"It's quarter to three, and there's no one in the place, but you and me ... One for my baby and one more for the road."
That's the chorus of the hit song "One for My Baby (and One More for the Road)," originally performed by Fred Astaire in the 1943 movie "The Sky's the Limit," and popularized by Frank Sinatra in the 1950s.
The supposed coolness of that attitude toward drinking and driving is hard to accept these days — and getting harder all the time.
According to a new study published in Lancet, the current U.S. guidelines for moderate drinking (one a day for women, two for men) threaten your health by upping your risk for stroke, heart failure, fatal aortic aneurysms, fatal hypertensive disease, heart failure, and a shortened life expectancy.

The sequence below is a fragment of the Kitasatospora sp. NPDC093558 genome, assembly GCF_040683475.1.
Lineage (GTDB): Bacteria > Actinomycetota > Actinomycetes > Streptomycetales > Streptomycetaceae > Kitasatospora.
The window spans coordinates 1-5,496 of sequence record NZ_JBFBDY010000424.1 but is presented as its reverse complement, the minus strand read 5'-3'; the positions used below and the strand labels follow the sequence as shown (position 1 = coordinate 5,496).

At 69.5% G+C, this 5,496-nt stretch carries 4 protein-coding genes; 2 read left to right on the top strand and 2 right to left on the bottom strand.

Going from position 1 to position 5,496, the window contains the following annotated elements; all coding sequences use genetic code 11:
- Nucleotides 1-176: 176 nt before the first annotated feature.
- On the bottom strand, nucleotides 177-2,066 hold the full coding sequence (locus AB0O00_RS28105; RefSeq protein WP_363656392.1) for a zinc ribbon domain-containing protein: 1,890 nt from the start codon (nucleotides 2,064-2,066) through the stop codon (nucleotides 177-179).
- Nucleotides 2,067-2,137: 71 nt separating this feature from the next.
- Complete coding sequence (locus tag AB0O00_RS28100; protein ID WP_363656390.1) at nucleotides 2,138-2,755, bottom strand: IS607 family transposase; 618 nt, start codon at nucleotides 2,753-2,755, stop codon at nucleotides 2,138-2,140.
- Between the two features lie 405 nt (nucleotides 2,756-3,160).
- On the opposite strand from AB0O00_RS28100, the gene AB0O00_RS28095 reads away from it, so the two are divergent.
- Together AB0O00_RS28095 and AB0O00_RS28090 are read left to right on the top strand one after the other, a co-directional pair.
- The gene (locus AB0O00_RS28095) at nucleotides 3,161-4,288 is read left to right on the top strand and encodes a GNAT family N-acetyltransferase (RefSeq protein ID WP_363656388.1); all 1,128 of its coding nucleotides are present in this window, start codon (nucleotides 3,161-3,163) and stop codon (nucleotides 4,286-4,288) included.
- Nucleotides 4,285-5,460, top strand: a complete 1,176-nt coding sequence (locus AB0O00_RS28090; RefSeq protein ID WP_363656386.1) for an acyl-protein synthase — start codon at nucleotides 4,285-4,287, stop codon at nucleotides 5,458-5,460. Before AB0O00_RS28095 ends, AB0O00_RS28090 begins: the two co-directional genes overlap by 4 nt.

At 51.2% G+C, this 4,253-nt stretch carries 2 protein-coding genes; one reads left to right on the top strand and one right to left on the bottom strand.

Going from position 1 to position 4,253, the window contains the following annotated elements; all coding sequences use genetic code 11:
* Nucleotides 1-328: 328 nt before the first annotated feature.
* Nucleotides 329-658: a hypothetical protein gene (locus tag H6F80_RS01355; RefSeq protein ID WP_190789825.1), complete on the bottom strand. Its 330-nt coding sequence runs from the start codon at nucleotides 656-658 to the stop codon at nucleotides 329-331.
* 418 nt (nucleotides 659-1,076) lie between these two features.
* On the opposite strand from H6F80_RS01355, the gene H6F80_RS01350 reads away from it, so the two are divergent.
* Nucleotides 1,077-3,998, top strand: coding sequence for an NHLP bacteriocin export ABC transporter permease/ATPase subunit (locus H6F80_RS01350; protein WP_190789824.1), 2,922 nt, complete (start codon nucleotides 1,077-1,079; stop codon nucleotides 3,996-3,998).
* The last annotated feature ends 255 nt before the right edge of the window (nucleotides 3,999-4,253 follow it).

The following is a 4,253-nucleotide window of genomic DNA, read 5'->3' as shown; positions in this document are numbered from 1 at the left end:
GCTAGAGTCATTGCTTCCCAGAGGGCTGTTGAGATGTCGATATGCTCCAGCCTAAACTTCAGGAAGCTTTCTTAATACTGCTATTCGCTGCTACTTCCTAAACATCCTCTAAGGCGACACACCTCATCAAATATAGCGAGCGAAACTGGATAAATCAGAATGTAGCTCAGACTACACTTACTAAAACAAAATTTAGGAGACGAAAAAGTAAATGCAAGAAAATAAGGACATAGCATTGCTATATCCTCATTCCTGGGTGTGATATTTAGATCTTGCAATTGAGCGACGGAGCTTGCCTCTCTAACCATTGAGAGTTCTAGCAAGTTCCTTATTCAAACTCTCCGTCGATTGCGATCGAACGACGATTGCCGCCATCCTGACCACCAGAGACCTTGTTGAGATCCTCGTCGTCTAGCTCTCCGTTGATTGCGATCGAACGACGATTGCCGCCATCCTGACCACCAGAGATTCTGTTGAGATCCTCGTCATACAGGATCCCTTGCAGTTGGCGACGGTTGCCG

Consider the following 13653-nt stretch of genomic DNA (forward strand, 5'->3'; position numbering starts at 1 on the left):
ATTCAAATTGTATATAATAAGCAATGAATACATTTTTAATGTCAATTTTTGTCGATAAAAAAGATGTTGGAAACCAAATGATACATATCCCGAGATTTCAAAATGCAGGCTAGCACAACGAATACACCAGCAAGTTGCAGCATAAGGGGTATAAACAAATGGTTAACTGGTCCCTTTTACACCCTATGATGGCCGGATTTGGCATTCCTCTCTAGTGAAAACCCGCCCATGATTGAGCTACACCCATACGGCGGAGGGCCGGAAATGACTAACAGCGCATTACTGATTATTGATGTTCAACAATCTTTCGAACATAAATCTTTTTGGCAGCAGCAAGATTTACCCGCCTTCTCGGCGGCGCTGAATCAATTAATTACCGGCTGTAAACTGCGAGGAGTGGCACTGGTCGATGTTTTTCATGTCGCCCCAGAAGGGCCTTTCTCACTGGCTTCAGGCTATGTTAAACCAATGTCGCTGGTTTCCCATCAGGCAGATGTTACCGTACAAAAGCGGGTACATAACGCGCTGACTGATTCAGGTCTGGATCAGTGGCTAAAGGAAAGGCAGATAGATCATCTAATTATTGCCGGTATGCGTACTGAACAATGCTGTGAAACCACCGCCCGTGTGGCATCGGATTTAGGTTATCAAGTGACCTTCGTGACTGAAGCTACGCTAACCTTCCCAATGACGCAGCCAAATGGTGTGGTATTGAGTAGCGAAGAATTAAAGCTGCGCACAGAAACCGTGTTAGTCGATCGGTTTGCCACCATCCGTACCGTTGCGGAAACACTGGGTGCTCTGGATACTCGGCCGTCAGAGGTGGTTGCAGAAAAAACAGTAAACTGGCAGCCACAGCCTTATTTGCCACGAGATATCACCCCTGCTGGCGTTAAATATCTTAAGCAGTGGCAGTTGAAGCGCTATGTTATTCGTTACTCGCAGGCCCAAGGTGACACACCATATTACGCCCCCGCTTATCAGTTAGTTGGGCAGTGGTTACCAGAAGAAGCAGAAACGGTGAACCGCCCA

Researchers looked at the health and drinking habits of 600,000 people in 19 countries and found that the upper limit for drinking without shortening your lifespan is five drinks weekly.
If you're having 10 or more drinks a week, that is associated with living for one to two fewer years, while downing 18 or more alcoholic beverages weekly is linked to living four or five fewer years.
This data conflicts with much data accumulated in prior years, so we really don't know the optimal amount to drink for your lowest risk of disability and death.
Bottom line? An extra drink or two before you hit the road may make you cooler in a way you don't want to be.
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